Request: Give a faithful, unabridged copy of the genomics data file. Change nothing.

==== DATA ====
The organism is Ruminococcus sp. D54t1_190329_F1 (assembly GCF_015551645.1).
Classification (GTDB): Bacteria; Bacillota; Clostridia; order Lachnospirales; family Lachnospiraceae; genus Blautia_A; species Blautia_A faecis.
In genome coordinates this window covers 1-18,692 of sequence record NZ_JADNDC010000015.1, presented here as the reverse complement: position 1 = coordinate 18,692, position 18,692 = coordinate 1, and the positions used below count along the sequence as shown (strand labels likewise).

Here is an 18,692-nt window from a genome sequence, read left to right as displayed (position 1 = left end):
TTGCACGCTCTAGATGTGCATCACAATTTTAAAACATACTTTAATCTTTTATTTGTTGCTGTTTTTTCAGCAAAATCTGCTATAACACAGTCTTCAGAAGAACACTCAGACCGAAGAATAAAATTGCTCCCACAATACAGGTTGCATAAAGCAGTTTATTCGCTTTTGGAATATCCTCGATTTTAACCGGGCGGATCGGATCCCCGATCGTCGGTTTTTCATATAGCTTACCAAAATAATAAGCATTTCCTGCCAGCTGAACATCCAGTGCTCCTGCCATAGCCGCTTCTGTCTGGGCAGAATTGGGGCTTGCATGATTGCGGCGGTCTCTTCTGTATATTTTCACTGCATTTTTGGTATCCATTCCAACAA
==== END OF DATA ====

The organism is Ruminococcus sp. D54t1_190329_F1 (assembly GCF_015551645.1).
Classification (GTDB): Bacteria; Bacillota; Clostridia; order Lachnospirales; family Lachnospiraceae; genus Blautia_A; species Blautia_A faecis.
In genome coordinates this window covers 1-18,692 of sequence record NZ_JADNDC010000015.1, presented here as the reverse complement: position 1 = coordinate 18,692, position 18,692 = coordinate 1, and the positions used below count along the sequence as shown (strand labels likewise).

Here is an 18,692-nt window from a genome sequence, read left to right as displayed (position 1 = left end):
TTGCACGCTCTAGATGTGCATCACAATTTTAAAACATACTTTAATCTTTTATTTGTTGCTGTTTTTTCAGCAAAATCTGCTATAACACAGTCTTCAGAAGAACACTCAGACCGAAGAATAAAATTGCTCCCACAATACAGGTTGCATAAAGCAGTTTATTCGCTTTTGGAATATCCTCGATTTTAACCGGGCGGATCGGATCCCCGATCGTCGGTTTTTCATATAGCTTACCAAAATAATAAGCATTTCCTGCCAGCTGAACATCCAGTGCTCCTGCCATAGCCGCTTCTGTCTGGGCAGAATTGGGGCTTGCATGATTGCGGCGGTCTCTTCTGTATATTTTCACTGCATTTTTGGTATCCATTCCAACAA